Two tracks, in particular, exemplify this. The story of St. Martin of Tours is told in Martin, wherein the eponymous hero, a Roman soldier of 18 years of age, used his sword to cut his cloak in two to give to a freezing beggar outside the gates of the city of Amiens. That evening he had a vision in which he saw Jesus wearing the same half-cloak that he had given away, (although another version of the story has the cloak restored as whole). As a result of this, he became a conscientious objector, rejecting wealth and dedicating himself to charity work, peace and the care of those in need. Of course, Reg’s take on the story is far removed from the traditional German St. Martin’s Day lantern songs, with lyrics that facilitate an emotional connection between the listener and Martin. When listening to the chorus, “I will wrap my coat around you, I will share with you my bread, you are safe and you’re protected” one is also given a good clue as to why Reg has been compared, vocally, to Paul Simon.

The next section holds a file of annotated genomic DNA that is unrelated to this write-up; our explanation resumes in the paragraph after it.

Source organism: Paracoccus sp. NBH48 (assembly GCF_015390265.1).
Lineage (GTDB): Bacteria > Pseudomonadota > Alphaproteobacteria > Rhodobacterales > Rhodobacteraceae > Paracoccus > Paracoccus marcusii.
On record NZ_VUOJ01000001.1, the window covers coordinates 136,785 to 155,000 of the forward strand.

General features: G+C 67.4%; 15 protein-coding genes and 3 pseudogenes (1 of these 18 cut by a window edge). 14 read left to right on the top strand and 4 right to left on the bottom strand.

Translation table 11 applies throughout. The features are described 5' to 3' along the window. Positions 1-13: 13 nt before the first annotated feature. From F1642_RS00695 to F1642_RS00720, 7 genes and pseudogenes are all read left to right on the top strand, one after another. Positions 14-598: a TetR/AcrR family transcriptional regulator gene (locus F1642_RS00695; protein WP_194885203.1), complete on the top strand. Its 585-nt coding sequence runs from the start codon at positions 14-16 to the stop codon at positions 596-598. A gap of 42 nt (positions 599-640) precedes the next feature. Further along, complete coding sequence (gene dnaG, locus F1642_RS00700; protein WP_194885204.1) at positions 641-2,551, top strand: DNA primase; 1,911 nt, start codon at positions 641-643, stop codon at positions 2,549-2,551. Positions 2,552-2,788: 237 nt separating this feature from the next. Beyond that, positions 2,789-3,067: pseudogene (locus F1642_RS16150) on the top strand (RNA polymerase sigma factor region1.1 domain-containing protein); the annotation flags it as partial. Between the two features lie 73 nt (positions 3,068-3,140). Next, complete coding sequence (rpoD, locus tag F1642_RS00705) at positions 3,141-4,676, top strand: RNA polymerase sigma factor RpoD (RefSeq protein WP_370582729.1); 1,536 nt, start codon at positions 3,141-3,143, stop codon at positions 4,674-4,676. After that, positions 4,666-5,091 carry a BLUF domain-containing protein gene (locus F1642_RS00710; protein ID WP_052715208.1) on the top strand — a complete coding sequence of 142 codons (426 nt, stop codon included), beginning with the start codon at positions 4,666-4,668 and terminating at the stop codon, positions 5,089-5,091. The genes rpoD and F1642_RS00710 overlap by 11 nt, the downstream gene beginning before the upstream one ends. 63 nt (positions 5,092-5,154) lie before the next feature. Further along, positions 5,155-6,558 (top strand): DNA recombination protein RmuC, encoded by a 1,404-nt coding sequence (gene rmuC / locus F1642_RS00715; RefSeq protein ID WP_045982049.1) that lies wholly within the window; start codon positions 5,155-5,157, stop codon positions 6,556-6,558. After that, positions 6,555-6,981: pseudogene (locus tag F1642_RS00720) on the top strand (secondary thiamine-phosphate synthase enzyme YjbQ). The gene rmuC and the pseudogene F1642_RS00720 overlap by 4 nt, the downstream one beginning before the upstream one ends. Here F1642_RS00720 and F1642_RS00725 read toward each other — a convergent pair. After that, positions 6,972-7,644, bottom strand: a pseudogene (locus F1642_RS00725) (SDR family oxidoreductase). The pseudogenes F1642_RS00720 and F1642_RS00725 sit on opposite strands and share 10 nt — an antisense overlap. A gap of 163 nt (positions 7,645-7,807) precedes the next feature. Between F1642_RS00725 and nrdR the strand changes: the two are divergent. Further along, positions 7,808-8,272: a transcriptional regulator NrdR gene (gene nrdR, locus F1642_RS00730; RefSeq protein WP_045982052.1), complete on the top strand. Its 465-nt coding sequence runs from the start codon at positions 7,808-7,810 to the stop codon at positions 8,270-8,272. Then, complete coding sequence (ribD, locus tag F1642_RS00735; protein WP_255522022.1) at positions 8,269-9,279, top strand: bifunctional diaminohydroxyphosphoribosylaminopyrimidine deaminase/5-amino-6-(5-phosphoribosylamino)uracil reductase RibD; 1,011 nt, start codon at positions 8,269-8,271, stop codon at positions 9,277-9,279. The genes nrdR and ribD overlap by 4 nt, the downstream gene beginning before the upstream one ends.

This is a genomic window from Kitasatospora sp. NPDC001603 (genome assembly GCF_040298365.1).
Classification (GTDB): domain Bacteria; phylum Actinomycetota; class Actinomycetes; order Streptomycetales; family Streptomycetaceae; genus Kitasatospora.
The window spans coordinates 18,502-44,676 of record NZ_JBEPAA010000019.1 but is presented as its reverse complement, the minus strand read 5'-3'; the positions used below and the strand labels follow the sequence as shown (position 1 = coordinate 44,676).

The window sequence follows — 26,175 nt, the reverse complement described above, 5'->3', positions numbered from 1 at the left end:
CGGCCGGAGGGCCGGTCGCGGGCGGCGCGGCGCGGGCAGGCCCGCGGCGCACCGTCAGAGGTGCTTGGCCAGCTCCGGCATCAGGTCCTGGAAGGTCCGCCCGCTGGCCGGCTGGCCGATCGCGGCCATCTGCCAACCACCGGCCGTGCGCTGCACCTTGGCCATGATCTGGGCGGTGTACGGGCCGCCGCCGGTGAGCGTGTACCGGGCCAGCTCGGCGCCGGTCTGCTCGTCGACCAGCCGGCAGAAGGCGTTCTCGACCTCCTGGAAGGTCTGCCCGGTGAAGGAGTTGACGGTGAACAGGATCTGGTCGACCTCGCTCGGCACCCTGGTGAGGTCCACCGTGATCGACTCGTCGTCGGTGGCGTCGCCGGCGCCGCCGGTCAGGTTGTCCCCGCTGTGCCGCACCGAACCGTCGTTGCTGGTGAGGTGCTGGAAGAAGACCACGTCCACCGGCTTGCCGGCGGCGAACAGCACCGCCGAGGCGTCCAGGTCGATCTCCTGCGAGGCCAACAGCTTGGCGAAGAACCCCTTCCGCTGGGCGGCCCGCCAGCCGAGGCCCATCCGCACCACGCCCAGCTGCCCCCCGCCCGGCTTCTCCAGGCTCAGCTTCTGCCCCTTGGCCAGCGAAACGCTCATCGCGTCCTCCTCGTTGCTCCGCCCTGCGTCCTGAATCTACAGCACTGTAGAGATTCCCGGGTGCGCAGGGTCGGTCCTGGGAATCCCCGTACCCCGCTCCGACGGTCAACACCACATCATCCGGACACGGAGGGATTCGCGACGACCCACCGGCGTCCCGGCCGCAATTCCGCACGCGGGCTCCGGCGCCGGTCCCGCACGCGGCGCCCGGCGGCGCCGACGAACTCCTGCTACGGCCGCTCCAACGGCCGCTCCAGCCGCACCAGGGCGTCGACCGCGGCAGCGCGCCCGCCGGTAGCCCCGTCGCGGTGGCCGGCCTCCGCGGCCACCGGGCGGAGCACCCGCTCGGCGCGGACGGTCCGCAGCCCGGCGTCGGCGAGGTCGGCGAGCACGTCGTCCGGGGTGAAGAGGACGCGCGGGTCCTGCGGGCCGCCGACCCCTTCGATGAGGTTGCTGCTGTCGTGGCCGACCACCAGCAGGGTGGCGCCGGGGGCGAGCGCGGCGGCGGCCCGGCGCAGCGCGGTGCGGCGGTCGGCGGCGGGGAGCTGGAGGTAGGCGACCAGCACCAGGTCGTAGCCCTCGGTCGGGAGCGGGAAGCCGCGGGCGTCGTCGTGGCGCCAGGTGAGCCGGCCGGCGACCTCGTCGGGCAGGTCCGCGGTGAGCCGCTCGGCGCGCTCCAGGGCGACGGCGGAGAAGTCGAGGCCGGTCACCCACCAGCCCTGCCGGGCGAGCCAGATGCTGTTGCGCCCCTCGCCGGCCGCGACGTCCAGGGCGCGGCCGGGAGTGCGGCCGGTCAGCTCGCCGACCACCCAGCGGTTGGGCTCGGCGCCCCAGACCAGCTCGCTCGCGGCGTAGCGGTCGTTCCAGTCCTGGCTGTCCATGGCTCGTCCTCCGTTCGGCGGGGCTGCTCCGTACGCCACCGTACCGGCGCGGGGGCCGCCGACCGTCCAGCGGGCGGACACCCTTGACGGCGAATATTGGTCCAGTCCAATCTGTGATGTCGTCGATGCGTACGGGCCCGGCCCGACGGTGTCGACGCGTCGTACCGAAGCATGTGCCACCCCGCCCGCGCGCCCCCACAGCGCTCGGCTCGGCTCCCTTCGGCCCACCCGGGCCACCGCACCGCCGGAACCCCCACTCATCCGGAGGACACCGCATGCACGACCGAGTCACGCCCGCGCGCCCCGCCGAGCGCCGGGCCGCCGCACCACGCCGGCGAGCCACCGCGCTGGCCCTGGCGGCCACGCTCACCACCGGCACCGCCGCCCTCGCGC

His proficiency in storytelling continues with The Angel Maker, the chilling tale of Amelia Dyer, a Victorian ‘baby farmer’, (the practice of adopting unwanted babies in exchange for money), who over a twenty year period became one of the most prolific serial killers in history. It is believed that she murdered up to 400 infants prior to being hanged in Newgate Prison in 1897. Unlike the vitriolic lyrics of the popular ballad inspired by this ‘Ogress of Reading’ as she became known, here, to subtle guitar and harmonica accompaniment, Reg poignantly asks ‘Angel maker – did you wrap them up warm?’… ‘Angel maker – did you rock her to sleep?’. The use of ‘Angel maker‘ as a simile for a practitioner of infanticide is sheer poetry in itself and further exemplifies the eloquence of his writing.